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  • 2010 Margaret Church MFS Memorial Prize

The Editors are pleased to announce the winner of the 2010 Margaret Church Memorial Prize for the best essay to appear in MFS. The Church Prize was established in 1984 in memory of Dr. Church, Professor of English and Comparative Literature at Purdue University and a longtime editor of this journal.

The winner for 2010 is Adam Barrows, author of “‘The Shortcomings of Timetables’: Greenwich, Modernism, and the Limits of Modernity,” which appeared in volume 56, issue 2 (pages 262–89).

Special thanks to Sara Blair (University of Michigan) for choosing this year’s winner. In making her selection, Prof. Blair writes,

This essay stood out for its conceptual scope as well as the rigor and fluency in its engagement with informing social contexts. There’s a significant body of work—including Ronald Schleifer on post-Enlightenment temporality, Thomas Allen on time and the American republic, and Stephen Kern on modernity and cultures of time—exploring historical shifts in the marking, experience, and social effects of temporality. Barrows’s essay contributes impressively to that project, attending with inventiveness as well as precision to the emerging effects of temporal practices and institutions, and he makes them telling for—and in the context of—key modernist texts. His critical readings are ambitious and invigorating; he probes the relationship of modernist narrative to practices of telling time in a way that helps us see aesthetic engagements of the era anew. His essay is carefully shaped within its frame but already suggests conceptual consequence beyond it. I look forward to reading the ongoing work to which this essay will contribute.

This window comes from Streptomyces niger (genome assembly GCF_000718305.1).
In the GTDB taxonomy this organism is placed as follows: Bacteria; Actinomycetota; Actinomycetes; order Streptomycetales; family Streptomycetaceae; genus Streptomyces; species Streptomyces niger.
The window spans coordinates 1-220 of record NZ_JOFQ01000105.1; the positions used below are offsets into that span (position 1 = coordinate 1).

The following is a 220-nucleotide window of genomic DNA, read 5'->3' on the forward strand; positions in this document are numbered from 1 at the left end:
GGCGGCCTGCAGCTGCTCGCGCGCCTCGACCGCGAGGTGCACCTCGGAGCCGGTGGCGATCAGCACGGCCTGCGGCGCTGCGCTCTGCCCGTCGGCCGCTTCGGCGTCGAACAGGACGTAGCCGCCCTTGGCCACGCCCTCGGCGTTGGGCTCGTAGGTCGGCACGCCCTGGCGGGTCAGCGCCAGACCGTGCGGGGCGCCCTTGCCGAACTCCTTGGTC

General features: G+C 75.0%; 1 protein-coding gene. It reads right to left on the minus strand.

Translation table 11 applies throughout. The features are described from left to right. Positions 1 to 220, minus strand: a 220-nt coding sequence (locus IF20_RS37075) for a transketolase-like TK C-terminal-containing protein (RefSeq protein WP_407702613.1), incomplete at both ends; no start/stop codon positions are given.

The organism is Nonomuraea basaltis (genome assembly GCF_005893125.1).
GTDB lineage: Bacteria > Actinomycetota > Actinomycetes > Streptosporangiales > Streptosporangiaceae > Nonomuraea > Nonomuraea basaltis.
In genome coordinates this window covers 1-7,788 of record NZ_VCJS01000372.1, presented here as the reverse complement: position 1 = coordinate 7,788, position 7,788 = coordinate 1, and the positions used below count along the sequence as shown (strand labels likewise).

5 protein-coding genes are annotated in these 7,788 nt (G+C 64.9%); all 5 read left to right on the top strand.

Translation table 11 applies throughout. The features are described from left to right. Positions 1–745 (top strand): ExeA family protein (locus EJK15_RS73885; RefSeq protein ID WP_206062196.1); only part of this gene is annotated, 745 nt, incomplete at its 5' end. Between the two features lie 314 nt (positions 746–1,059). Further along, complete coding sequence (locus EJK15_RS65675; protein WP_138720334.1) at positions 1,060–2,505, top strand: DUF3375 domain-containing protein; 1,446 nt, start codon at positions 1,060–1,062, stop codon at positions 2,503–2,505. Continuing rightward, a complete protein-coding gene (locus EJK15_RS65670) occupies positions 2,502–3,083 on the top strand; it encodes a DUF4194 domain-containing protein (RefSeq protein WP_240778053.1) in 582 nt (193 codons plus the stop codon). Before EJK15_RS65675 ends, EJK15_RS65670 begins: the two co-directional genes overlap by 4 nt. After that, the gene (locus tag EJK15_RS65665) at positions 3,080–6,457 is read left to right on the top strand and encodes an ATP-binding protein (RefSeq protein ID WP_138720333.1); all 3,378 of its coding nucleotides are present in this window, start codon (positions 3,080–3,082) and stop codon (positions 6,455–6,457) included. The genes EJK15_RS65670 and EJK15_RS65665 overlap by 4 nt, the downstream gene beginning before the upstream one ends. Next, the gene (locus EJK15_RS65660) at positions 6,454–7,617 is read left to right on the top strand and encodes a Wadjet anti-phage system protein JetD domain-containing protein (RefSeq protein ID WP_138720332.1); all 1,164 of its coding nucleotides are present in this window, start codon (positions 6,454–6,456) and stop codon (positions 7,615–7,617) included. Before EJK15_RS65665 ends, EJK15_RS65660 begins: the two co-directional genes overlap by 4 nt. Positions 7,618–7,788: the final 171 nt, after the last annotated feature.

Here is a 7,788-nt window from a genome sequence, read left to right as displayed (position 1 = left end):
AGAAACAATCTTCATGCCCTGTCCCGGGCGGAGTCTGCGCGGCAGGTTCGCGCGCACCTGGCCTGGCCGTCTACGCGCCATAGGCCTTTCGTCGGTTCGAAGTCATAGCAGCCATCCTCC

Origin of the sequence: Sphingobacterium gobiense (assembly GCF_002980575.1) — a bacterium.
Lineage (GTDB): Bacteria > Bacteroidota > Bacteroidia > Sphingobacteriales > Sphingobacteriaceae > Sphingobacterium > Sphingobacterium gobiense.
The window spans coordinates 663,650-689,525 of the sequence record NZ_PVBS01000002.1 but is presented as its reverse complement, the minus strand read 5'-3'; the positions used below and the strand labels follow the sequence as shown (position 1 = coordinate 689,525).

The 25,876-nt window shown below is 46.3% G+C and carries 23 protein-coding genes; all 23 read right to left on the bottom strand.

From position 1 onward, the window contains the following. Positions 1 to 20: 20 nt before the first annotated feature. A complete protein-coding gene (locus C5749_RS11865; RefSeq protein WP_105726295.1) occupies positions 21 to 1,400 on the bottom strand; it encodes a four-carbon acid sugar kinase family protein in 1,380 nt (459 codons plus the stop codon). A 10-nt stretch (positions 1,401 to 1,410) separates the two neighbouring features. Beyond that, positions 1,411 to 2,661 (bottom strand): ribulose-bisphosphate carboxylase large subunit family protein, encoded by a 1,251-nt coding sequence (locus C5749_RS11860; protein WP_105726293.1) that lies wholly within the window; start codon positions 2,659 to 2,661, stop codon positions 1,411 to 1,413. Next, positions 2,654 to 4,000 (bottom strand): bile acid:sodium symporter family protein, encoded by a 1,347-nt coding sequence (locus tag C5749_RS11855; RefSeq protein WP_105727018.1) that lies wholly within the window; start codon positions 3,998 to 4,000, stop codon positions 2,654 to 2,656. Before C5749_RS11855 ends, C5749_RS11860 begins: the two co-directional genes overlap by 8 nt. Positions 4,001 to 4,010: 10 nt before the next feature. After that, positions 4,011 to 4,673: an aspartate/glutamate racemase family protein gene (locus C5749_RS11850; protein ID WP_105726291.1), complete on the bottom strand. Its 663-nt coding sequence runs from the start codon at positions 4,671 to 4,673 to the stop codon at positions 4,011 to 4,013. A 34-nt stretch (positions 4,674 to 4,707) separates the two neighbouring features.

Prof. Barrows, who teaches at Carleton University in Ottawa, received $300 and a certificate, a copy of which appears here. [End Page i]



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